Small Mammal Mycoplasma Infection

Small Mammal Mycoplasma infections are a type of bacterial infection that can affect small mammals, such as mice and rats. Mycoplasma is a genus of bacteria that lack a cell wall and typically infect the respiratory, reproductive, and urinary tracts of their hosts. Infections can cause fever, lethargy, difficulty breathing, weight loss, infertility, sneezing and coughing. In some cases, the infection can be fatal.

Mycoplasma infections are spread through contact with infected animals and their secretions, such as urine or saliva. It’s also possible for humans to catch mycoplasma from their pets if they are not careful when handling them.

In order to diagnose a mycoplasma infection in a small mammal, a veterinarian will take samples from the lungs, urine, or other organs. These samples will be tested for the presence of mycoplasma in order to confirm the diagnosis.

Symptoms of Small Mammal Mycoplasma Infection

Mycoplasma infections in small mammals can cause a variety of symptoms, including:

  • Fever
  • Lethargy
  • Difficulty breathing
  • Weight loss
  • Infertility
  • Sneezing and coughing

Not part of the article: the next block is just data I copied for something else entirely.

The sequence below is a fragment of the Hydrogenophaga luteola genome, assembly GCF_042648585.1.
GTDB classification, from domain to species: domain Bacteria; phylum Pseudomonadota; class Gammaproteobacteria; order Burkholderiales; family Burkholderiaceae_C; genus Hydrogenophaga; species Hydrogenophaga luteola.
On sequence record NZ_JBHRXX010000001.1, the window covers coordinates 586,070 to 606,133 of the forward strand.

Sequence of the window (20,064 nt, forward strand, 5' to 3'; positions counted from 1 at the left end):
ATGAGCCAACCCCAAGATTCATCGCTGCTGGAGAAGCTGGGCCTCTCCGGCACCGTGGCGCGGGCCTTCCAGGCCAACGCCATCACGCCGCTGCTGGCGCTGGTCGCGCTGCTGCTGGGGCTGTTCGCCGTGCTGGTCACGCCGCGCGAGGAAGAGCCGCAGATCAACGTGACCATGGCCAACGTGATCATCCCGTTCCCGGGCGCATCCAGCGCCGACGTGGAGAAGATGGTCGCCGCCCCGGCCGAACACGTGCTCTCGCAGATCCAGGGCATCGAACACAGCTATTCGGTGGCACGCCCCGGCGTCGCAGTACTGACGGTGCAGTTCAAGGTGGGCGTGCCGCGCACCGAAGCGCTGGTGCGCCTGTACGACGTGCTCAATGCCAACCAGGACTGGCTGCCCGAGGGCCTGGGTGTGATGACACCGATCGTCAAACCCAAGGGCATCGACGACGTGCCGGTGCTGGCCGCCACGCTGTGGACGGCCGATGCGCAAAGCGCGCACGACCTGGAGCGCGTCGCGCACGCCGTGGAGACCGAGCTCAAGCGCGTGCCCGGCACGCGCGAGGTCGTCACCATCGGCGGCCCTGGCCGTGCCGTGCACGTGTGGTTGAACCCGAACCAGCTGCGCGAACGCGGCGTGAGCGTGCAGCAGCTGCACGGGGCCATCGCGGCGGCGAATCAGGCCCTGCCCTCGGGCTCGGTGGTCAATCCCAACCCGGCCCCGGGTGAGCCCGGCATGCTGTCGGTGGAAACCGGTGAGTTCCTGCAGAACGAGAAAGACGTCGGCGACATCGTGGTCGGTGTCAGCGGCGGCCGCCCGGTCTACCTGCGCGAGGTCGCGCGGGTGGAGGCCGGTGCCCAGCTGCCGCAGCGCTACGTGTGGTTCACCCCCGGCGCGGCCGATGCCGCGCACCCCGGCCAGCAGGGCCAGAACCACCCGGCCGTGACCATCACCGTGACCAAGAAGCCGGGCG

If any of these symptoms are observed, it’s important to get veterinary care immediately.

Diagnosing Small Mammal Mycoplasma Infection

Mycoplasma infections can be diagnosed by taking samples from the lungs, urine, or other organs and testing them for the presence of mycoplasma. A veterinarian will be able to advise on the best course of action.

Stages of Small Mammal Mycoplasma Infection

Early Stage:

During the early stages of infection, the animal might not show any signs or symptoms.

Acute Stage:

As the infection progresses, signs and symptoms such as fever, lethargy, difficulty breathing and weight loss will become apparent.

Chronic Stage:

If left untreated, the infection can lead to chronic problems such as infertility or respiratory issues.

Treating Small Mammal Mycoplasma Infection

Treatment for mycoplasma infections in small mammals typically involves antibiotics such as tetracycline, tylosin and enrofloxacin. A veterinarian might also recommend supportive care such as fluids and supplements to help the animal recover.

Preventing Small Mammal Mycoplasma Infection

The best way to prevent mycoplasma infections in small mammals is to keep cages clean and disinfect them regularly. Animals should also be separated if one becomes ill, and any new animals being introduced into your home should be quarantined for at least a few weeks and tested for mycoplasma before being allowed to mix with the existing animals.